Answer: Scalp alopecia, or hair loss, can be due to many factors. It is not a specific sign of adrenal insufficiency, but if there were intervals of needing high steroid doses to cover illness, that could contribute. It can occur with thyroid disease in the setting of either hypothyroidism or hyperthyroidism, so rechecking the blood test for thyroid function is important. Alopecia can also occur as a genetic trait, as a result of severe dieting and weight loss, with elevation of androgens, especially if accompanied by increased facial hair growth or acne. If no specific cause is found, the biotin is a good idea. I suggest 5,000 mcg per day. Topical Rogaine can be added if needed.
Question: I have Addison’s, and am currently trying to heal from wounds. But, I’ve been having trouble healing. The doctors say that my immune system and ability to heal are compromised by the steroids I need to live, no matter the amount. They are trying to lower my prednisone intake, to keep me above the level of crisis symptoms, but let my body heal better. Is this right?
Answer: This is an unfortunate clinical situation. I do maintain that the maintenance steroids used to treat people with primary adrenal insufficiency should not have a significant effect on the immune system or wound healing. However, once a person develops chronic infections and chronic wounds, they tend to be sick and often require higher doses of steroids for the acute illnesses that result from the infections. That can create a cycle of suppressed healing from the high doses for the illness. At this point, it is useless to blame the steroids, which are necessary. It is important to try to balance the wound healing therapy with enough steroids to prevent adrenal insufficiency signs and symptoms. It will not help to try to reduce the steroids to a point where adrenal symptoms occur.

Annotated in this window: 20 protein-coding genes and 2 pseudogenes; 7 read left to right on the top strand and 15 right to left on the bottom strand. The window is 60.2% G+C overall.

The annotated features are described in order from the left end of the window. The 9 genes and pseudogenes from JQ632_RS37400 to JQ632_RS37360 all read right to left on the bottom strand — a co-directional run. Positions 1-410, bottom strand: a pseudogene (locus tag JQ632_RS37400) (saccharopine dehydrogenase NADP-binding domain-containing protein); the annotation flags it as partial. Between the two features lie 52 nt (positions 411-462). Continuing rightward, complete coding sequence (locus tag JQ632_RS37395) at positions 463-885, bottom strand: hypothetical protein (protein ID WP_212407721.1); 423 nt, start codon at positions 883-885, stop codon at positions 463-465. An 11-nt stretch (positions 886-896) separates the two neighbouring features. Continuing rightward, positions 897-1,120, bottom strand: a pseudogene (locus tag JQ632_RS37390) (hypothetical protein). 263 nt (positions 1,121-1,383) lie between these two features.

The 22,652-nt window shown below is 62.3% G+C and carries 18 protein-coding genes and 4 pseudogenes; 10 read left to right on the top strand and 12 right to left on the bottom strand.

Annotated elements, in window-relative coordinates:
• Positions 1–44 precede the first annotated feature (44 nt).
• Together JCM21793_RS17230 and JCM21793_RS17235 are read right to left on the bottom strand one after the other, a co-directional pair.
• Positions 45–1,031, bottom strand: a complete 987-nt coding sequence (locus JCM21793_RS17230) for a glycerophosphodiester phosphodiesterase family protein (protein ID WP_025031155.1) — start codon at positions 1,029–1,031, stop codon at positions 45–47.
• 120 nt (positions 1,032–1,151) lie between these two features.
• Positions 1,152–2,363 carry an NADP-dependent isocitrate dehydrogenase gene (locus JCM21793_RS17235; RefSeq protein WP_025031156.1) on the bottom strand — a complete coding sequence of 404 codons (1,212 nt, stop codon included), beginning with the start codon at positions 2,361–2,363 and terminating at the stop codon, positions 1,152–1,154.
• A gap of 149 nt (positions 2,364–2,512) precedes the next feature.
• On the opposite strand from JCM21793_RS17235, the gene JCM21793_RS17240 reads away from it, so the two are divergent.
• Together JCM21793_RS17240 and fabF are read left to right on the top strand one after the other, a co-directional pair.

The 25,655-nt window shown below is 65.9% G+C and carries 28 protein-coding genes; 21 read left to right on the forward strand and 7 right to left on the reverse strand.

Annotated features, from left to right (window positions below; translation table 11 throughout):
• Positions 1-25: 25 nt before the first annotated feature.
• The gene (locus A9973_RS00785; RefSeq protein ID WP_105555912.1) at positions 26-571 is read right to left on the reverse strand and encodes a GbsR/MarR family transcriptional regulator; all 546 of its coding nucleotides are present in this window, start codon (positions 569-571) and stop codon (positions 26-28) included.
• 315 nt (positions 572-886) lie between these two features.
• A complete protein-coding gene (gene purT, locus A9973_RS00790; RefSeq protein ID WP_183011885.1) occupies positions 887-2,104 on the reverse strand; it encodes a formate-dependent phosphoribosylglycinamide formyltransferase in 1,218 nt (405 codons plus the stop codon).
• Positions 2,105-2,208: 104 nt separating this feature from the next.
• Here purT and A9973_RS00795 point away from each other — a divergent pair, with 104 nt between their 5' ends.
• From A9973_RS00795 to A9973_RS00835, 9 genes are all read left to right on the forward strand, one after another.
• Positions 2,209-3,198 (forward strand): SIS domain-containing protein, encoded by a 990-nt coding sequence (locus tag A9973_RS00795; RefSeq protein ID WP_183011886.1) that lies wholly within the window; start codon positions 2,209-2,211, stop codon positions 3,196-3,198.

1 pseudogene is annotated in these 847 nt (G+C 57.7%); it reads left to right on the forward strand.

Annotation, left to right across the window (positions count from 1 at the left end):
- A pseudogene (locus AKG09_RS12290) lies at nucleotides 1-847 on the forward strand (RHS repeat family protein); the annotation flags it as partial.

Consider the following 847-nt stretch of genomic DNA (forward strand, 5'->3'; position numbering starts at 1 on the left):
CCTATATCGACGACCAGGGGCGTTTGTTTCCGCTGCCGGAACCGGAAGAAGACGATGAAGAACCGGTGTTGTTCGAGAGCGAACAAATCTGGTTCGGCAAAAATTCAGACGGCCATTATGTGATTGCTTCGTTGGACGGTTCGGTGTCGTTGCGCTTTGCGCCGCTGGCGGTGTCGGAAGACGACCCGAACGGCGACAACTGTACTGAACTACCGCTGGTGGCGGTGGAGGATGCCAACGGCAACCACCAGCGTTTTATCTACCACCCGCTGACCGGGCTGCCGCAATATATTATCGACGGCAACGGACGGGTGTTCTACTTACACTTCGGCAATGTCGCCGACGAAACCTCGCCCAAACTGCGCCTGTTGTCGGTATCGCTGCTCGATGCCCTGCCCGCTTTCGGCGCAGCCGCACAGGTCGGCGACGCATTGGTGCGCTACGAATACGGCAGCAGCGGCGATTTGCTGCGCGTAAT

Q&A from December, 2014
Question: My five year old daughter had a tumor removed, and in treating that she was given a shot of cortisone. Since then her adrenal glands have failed. Are there any known cases of cortisone shots causing adrenal failure?
Answer: One injection of glucocorticoids should not cause permanent adrenal insufficiency. Something else must have happened, or she already had adrenal or pituitary disease.
Question: Is it possible to be “insensitive” to cortisone acetate, prednisone, or any other steroid for adrenal insufficiency?
Answer: The conversion of cortisone to cortisol (the active compound) and the conversion of prednisone to prednisolone (the active compound) requires the enzyme 11beta HSD type 1. There are some individuals who have a deficiency of this enzyme and therefore cannot convert to the active compound. Such people need hydrocortisone or prednisolone. This does not apply to fludrocortisone.
Question: I’ve read on the internet that prednisone or other steroids can suppress your thyroid, which is worse for people with hypothyroidism. Is this true?
Answer: Glucorticoid treatment for adrenal insufficiency does not block metabolism of thyroid hormone.
Question: Is taking 5 milligrams of oral prednisone comparable in our body to having a split dose of 2 milligrams of prednisone, and 12 milligrams of hydrocortisone? What is your opinion of using two different steroids as a replacement dose, rather than just one? And effects would this have on bone and muscle?
Answer: I generally do not use a combination of prednisone and hydrocortisone, but I have resorted to doing so on 2 occasions when I needed to significantly step up the glucocorticoid dosage for a short time, and did not want to add the additional mineralocorticoid effect that would come with a high dose of hydrocortisone. In the question posed, the total glucocorticoid effect would be similar to 5 milligrams of prednisone, but the total effect would be different. Since prednisone has a longer duration of action and much less mineralocorticoid than hydrocortisone, combining the two will have a smaller effect on blood pressure. The downside effect of glucocorticoids on bone and muscle should be roughly equivalent with the two regimens.